Entertainment Magazine

Thing's Starring Role

Posted on the 05 February 2020 by Sjhoneywell
Films: I Lost My Body (J’ai Perdu Mon Corps)
Format: Streaming video from NetFlix on basement television. Thing's Starring Role

It seems that in a futile effort to watch as much as possible before the surprisingly early Oscars ceremony this year, I’ve decided to focus almost entirely on the Best Animated Feature category. At least that’s where my reviews have been for the new additions. I Lost My Body is the oddball entry into the category. There’s often one film that is either substantially unusual in some way or that is clearly not made for children. Traditionally, this is the “Oscar is really stretching out to reveal exciting and interesting film” nomination, and it’s one that has no chance of winning.

So what can I say about this film? It’s certainly unusual, and it’s one of those movies that has a long and storied path of getting made. It spent a good seven years in development, only to be released, nominated for an Oscar, and immediately picked up by NetFlix.

The high concept elevator pitch here is that a disembodied hand is granted with some level of sentience and self-awareness as well as the ability to move on its own (a la Thing from The Addams Family), and spends the bulk of the film attempting to reunite itself with its body. The film is told essentially in two halves—we have the journey of the hand trying to find the rest of its body and we have the flashbacks of the life of Naoufel (Hakim Faris in the French, Dev Patel in the English) and how he got to the point of losing his hand.

At first blush, it seems like Naoufel is the main character of the film, but the name of the film is important. It’s I Lost My Body, not I Lost My Hand. In that respect, the quest of the hand—escaping from a medical facility, dealing with subways, hungry rats, pigeons, foot traffic, and more—is the central story while the flashbacks are the background. That’s probably a good thing, because in a lot of respects, the background story is really ugly.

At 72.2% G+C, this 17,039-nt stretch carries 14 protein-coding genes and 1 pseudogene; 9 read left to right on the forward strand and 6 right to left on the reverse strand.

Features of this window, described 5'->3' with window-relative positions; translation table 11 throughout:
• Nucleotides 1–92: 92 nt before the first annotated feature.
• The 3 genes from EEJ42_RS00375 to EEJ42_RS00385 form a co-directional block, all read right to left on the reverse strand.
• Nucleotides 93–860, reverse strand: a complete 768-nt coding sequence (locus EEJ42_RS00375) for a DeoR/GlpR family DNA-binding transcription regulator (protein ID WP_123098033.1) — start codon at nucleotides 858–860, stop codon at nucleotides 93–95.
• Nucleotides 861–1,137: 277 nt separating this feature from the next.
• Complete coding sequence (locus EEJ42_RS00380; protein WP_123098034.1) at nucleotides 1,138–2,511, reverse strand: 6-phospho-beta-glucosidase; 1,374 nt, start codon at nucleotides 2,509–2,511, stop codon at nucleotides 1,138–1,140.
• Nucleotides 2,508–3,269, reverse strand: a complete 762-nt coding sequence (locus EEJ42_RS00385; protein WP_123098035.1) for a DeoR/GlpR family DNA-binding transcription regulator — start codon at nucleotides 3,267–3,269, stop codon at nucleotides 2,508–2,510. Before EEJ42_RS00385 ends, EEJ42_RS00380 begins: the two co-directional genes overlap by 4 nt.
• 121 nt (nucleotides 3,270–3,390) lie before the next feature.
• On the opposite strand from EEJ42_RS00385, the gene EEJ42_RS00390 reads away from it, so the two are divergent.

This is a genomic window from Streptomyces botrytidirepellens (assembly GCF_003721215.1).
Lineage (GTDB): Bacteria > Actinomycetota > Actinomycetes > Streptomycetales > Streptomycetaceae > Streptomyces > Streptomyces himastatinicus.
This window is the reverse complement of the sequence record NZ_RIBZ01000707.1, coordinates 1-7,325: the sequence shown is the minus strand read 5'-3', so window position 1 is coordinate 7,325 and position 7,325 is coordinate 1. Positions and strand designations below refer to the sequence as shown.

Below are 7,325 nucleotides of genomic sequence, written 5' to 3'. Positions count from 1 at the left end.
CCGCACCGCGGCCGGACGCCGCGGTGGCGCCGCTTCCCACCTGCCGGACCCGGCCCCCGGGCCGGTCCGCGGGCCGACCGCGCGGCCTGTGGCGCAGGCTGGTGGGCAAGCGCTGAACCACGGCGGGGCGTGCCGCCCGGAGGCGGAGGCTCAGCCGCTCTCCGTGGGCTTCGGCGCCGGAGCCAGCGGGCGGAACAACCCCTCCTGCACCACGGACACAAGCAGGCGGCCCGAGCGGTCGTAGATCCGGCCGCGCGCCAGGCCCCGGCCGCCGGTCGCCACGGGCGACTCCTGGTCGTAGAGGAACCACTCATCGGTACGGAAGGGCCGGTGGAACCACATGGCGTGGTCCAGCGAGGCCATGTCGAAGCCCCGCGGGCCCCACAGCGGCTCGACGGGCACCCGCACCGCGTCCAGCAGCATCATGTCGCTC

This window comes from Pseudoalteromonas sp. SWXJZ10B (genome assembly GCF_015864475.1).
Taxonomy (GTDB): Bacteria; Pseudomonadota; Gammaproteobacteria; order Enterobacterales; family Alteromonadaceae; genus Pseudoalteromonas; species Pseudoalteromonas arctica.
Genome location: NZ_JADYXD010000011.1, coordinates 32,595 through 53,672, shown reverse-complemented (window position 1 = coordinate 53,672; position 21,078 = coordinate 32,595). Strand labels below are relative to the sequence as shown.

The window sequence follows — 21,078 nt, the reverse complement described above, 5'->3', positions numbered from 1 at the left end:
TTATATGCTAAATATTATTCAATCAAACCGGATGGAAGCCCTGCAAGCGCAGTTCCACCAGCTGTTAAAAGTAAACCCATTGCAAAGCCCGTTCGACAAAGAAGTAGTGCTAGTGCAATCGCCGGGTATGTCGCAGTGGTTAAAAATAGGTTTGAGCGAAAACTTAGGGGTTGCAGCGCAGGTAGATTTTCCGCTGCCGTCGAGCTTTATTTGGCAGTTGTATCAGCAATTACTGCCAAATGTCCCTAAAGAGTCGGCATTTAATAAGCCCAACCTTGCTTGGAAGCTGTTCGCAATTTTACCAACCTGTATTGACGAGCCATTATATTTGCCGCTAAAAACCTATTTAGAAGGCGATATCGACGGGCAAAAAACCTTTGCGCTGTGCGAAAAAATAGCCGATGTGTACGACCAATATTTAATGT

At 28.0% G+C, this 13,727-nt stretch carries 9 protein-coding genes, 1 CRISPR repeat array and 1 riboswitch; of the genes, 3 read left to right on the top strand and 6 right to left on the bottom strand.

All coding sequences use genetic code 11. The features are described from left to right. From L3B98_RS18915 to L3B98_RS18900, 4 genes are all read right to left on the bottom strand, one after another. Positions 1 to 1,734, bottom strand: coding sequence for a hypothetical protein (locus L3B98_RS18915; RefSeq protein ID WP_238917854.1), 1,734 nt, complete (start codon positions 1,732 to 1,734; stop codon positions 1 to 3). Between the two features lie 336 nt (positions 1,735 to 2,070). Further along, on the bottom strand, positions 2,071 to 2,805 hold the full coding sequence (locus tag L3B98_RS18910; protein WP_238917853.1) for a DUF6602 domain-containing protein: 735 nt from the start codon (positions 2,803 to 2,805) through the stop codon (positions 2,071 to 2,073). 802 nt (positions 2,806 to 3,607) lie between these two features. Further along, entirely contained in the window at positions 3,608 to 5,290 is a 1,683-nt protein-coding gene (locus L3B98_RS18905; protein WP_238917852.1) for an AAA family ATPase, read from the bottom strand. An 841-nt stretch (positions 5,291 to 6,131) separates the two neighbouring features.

Naoufel, we learn, is an orphan. His parents were killed in an accident that he survived. He eventually went to live with neglectful and possibly abusive relatives. He’s done very little with his life, and spends his time delivering pizzas (and doing it poorly) for a local pizza place. His life changes when he has a small accident, ends up delivering a pizza very late to a woman (Victoire Du Bois/Alia Shawkat) who doesn’t open the door for him, but spends a long time talking to him.

Naoufel immediately becomes obsessed with the woman, who we learn is named Gabrielle. Obsessed to the point where he tracks down where she works and tries to meet her there and eventually tails her to the home of a relative. As it turns out, she lives with her grandfather (Patrick d’Assumcao/George Wendt), who is a terminally-ill carpenter. On the spur of the moment, Naoufel decides to become his apprentice, move into the house, and start learning how to work with wood. If you wondered how a pizza delivery guy loses a hand, well, now he’s a guy who spends a lot of time around power tools.

All of this would be interesting in the sense of creating a world where people change lives based on random encounters and the like, but it becomes really upsetting. Naoufel’s continued pursuit of Gabrielle doesn’t simply border on the stalkerish, but jumps over the line and runs as far as it can. What he evidently thinks is supposed to be romantic gestures—especially when he finally reveals his identity—are the kind of things that women have nightmares about and that earn restraining orders. This is not sweet or romantic in anything other than a movie world. In the real world, he’s a step or two away from stealing her underwear and watching her apartment with high-powered binoculars.

And that’s the thing. While the title gives us the idea that the hand is the main character, the hand’s journey is pretty straightforward. It encounters obstacles and deals with them. It is resourceful at times and even cruel or merciless in its quest to return to its former body, but it’s just a series of hurdles that the hand completes. Naoufel’s story is a human one and is supposed to be compelling, but is actually disturbing and creepy.

A lot of people have dripped a lot of praise onto I Lost My Body, and they’re going to continue to do so. Pull back the curtain on it a bit, and there’s a lot of rot there.

Why to watch I Lost My Body: Everyone tells you that you should.
Why not to watch: It hides some really ugly behavior behind the story.

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